"You canker blossom!" 3 Shakespearean Insults


[fran-tik] /ˈfræn tɪk/
desperate or wild with excitement, passion, fear, pain, etc.; frenzied.
Archaic. insane; mad.
Origin of frantic
1325-75; Middle English frantik, frenetik < Old French frenetique < Latin phrenēticus delirious < Greek phrenētikós. See frenzy, -tic
Related forms
frantically, franticly, adverb
franticness, noun
Can be confused
fanatic, frantic, frenetic (see synonym study at fanatic)
1. overwrought, agitated, frenzied, distraught. Unabridged
Based on the Random House Dictionary, © Random House, Inc. 2015.
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Examples from the web for frantic
  • Sometimes it's frantic and up-tempo and other times it's jumpy and swinging and other times it's slow and somber.
  • All in all, a thoroughly delectable event filled with frantic foragers, and no cafeteria cold cuts in sight.
  • One feels a frantic struggle for control underlying much of the diary.
  • The visiting friend then had to perform the role of the frantic claims reporter and was given a cut of the insurance money.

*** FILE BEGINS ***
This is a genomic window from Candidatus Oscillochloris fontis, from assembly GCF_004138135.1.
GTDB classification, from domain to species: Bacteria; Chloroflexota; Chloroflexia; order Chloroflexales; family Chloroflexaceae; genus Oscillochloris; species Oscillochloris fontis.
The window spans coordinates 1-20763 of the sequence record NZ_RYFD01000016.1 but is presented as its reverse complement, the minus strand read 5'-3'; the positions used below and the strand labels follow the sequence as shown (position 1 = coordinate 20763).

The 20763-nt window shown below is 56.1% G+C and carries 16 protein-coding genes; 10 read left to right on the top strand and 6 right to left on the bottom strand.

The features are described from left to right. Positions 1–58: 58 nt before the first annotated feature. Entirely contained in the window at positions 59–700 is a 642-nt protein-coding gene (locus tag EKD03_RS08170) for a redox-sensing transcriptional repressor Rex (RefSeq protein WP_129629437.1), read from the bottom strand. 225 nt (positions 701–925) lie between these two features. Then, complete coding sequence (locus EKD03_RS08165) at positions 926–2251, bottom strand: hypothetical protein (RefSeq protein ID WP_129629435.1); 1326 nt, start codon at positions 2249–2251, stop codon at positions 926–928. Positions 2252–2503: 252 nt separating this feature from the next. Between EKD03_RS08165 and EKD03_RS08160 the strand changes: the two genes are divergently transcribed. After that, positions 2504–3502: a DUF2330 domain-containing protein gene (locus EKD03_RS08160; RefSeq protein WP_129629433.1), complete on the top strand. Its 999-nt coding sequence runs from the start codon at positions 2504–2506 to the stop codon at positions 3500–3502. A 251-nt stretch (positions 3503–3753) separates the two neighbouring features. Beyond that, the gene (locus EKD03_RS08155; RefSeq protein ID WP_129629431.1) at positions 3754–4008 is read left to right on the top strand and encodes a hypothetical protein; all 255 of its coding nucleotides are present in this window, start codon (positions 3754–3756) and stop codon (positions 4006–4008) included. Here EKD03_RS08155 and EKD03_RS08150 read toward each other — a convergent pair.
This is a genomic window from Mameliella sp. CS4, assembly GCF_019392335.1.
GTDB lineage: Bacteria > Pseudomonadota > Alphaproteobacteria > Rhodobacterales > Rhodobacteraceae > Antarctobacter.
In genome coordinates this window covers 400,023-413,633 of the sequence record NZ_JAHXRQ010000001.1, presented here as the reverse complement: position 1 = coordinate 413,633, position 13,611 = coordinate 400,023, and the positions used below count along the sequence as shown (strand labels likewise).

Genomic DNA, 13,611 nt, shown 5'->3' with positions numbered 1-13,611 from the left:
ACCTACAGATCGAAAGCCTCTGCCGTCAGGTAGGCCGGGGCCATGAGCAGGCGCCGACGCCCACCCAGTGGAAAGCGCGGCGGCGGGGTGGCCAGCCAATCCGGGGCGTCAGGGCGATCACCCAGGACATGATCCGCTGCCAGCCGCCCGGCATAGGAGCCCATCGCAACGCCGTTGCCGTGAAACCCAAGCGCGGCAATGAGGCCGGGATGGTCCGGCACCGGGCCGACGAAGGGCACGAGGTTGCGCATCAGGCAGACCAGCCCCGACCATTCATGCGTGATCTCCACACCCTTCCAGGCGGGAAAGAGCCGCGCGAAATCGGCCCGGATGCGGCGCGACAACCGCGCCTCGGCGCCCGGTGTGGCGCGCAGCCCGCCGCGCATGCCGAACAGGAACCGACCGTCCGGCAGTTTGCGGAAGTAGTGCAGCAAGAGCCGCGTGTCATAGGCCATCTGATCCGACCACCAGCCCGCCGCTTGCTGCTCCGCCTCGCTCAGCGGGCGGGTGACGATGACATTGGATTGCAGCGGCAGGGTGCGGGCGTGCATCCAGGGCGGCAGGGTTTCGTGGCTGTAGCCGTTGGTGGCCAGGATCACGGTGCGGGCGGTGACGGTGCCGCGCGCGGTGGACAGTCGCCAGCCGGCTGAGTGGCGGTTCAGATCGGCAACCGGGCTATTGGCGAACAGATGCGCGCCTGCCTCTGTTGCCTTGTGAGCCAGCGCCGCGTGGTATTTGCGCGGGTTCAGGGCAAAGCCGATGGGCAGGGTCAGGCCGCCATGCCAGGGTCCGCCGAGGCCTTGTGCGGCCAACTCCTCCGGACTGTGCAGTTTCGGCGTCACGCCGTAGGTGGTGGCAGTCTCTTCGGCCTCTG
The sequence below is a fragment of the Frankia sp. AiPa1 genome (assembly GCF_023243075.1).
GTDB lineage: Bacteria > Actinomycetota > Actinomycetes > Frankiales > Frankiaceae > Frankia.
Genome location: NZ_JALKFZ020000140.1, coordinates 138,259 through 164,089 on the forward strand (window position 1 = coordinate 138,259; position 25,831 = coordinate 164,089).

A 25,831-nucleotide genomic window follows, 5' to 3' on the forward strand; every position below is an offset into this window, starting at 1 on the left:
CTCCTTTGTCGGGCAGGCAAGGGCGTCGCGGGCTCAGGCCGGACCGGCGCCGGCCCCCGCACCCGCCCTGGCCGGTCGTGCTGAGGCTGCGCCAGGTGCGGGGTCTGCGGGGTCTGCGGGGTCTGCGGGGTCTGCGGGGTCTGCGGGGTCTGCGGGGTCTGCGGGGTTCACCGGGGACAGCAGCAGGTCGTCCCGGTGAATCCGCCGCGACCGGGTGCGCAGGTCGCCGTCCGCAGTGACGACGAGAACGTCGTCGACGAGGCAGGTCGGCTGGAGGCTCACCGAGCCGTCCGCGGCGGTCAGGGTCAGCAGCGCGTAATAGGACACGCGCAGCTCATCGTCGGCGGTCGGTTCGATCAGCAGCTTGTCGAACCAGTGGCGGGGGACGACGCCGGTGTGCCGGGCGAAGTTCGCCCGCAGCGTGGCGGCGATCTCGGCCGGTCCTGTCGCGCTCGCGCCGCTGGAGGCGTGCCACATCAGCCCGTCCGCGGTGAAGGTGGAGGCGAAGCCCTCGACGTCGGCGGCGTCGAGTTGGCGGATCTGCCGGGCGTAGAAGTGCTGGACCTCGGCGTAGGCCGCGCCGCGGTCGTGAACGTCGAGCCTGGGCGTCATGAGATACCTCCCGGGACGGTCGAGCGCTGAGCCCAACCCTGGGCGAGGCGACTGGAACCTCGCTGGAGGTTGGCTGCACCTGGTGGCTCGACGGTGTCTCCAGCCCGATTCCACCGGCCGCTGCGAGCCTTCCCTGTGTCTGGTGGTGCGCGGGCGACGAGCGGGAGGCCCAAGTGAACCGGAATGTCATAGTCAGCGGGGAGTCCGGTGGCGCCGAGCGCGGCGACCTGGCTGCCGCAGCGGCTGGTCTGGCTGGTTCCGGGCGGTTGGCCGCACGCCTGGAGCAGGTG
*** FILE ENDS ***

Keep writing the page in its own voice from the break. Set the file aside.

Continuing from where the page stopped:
• The twelve gentlemen became at first bewildered, then dismayed, and finally frantic.
  • Sure, it can keep up the frantic pace for a little while, but eventually it's going to break down in a fail of epic proportions.
  • If you're frantic and uptight, they can make things easier.
  • But as the frantic pace of the campaign advanced and the security bubble around him became more robust, his attendance slipped.
  • In a frantic effort to preserve jobs, officials are trying to stimulate the domestic economy to make up for lost export growth.
  • And that frantic buying and selling was a boon for manufacturing.
British Dictionary definitions for frantic


distracted with fear, pain, joy, etc
marked by or showing frenzy: frantic efforts
(archaic) insane
Derived Forms
frantically, franticly, adverb
franticness, noun
Word Origin
C14: from Old French frenetique, from Latin phrenēticus mad, frenetic
Collins English Dictionary - Complete & Unabridged 2012 Digital Edition
© William Collins Sons & Co. Ltd. 1979, 1986 © HarperCollins
Publishers 1998, 2000, 2003, 2005, 2006, 2007, 2009, 2012
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Word Origin and History for frantic

mid-14c., "insane," unexplained variant of Middle English frentik (see frenetic). Transferred meaning "affected by wild excitement" is from late 15c. Of the adverbial forms, frantically (1749) is later than franticly (1540s).

Online Etymology Dictionary, © 2010 Douglas Harper
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Slang definitions & phrases for frantic


  1. Excellent; wonderful; cool
  2. Conventional; bourgeois; uncool: The man who cares is now derided for being ''frantic'' (1940+ Jazz musicians)

The Dictionary of American Slang, Fourth Edition by Barbara Ann Kipfer, PhD. and Robert L. Chapman, Ph.D.
Copyright (C) 2007 by HarperCollins Publishers.
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